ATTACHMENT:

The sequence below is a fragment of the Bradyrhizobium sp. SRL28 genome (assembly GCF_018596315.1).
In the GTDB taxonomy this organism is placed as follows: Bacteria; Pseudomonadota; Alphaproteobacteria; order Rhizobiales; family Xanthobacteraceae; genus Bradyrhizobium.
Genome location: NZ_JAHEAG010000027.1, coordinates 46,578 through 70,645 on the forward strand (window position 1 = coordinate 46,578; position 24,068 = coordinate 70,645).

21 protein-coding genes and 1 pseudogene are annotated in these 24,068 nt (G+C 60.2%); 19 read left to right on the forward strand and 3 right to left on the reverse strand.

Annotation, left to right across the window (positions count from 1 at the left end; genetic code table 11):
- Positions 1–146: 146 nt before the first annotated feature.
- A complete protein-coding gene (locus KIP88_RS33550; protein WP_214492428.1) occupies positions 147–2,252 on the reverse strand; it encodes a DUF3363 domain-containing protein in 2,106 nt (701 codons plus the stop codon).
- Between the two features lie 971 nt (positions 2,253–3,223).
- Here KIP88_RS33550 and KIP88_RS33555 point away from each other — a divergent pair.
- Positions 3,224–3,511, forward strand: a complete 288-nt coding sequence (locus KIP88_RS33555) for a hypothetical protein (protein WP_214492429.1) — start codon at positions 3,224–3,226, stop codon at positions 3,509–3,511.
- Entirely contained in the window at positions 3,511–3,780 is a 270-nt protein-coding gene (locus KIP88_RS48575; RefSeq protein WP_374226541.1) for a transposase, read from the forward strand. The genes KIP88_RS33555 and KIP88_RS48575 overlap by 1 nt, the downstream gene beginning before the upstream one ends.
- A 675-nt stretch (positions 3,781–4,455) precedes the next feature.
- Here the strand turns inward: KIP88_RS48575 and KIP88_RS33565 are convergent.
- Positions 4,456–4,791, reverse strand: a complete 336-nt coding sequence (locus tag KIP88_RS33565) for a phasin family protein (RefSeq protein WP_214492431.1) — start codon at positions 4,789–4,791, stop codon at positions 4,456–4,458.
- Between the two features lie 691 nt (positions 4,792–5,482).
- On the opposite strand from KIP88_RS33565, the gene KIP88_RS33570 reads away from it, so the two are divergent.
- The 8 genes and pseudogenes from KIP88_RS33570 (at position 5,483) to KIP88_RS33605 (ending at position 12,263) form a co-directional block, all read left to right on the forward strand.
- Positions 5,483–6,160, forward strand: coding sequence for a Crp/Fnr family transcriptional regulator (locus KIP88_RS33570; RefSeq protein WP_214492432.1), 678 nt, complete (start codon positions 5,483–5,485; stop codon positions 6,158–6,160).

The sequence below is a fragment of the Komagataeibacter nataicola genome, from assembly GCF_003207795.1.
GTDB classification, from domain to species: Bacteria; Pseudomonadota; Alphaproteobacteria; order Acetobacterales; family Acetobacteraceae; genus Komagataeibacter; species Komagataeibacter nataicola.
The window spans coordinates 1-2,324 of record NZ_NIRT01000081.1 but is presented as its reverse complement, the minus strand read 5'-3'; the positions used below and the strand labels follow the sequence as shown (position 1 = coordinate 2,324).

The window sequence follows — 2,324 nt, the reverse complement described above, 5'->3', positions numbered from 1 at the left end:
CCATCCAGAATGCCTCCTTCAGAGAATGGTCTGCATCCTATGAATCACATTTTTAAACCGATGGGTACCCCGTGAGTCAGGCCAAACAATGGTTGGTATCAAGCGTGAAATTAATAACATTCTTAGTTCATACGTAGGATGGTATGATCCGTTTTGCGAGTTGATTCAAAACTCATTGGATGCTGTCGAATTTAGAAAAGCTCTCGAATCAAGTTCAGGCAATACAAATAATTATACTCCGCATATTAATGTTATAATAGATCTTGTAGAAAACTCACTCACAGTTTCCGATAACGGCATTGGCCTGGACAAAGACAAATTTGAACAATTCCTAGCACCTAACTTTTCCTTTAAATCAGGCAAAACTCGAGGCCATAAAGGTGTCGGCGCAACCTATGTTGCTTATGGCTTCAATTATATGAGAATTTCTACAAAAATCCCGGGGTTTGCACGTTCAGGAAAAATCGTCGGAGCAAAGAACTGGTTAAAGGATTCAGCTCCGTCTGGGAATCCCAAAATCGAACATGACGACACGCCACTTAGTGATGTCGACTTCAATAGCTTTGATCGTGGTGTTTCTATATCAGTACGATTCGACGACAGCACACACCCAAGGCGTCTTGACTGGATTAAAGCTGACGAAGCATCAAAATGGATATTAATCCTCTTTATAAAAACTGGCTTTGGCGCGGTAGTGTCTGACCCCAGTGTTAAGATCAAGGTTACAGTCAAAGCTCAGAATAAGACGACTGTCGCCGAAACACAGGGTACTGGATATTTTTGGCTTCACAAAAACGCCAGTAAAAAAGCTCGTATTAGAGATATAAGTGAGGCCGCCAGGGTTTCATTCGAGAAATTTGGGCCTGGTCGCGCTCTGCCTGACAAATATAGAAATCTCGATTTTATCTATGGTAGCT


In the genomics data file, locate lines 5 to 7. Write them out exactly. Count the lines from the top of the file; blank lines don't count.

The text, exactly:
Annotation, left to right across the window (positions count from 1 at the left end; genetic code table 11):
- Positions 1–146: 146 nt before the first annotated feature.
- A complete protein-coding gene (locus KIP88_RS33550; protein WP_214492428.1) occupies positions 147–2,252 on the reverse strand; it encodes a DUF3363 domain-containing protein in 2,106 nt (701 codons plus the stop codon).